At Running Strong for American Indian Youth®, for decades we have been providing running water to thousands of households on the Pine Ridge Indian Reservation, first by the truckload, then by digging deep water wells and now by connecting homes to the main water service line which runs through the reservation.
In some cases, families have been relying on getting their water from nearby streams and springs.
Recently, a household comprised of two elders, ages 80 and 65, living in a mobile home in the Cuny Table area who had been relying on a spring for all their daily needs, had their water tested which determined that it contained unsafe levels of arsenic in it.
Not having the thousands of dollars it would cost to tap into the Oglala Sioux Rural Water Supply System water line which runs near their property, they were unsure of what to do, or even where to turn for help.
But, learning of Running Strong’s Mni Wiconi (Water is Life) water line connection program through word-of-mouth, they contacted our water coordinator, Ken Lone Elk at our field office on the reservation, Tipi Waste Un Zanipi (Wellness Through A Good Home), for assistance.
And it wasn’t long after that they received the help they needed.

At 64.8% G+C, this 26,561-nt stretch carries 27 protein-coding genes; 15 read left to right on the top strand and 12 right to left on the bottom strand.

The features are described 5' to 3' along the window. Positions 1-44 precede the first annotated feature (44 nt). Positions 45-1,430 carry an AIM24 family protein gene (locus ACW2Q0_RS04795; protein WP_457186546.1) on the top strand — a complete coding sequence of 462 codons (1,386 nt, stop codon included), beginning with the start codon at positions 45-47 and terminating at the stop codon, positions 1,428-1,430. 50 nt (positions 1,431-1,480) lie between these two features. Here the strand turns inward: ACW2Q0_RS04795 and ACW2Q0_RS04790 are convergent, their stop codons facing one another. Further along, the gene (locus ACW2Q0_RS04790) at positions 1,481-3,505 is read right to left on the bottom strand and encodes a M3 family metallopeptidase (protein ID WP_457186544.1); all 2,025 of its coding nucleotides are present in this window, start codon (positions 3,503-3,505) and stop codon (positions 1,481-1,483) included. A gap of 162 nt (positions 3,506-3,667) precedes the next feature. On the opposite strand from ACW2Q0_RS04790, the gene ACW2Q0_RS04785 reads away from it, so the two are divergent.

Within a matter of days, our Lakota-owned contractor, Badlands Enterprises, showed up at their home with a backhoe and trencher to install 80 feet of water line, an outdoor hydrant, and what is known as a freezerless riser to ensure year-round use even during the coldest days of winter, at a cost of just over $5,000.
In addition, our contractor ran a water line into their home, which has indoor plumbing, and they have requested to have a septic system installed on their property so eventually they will be able to use their indoor fixtures to use their kitchen sink, take showers and flush toilets.
Thanks to the supporters of Running Strong for American Indian Youth®, this year our goal is to connect 80 families to the water line so they will no longer have to fetch water from nearby neighbors’ homes, drive miles to a community water source, or, as in the case of these two elders, risk their health by drinking water contaminated with impurities, such as arsenic.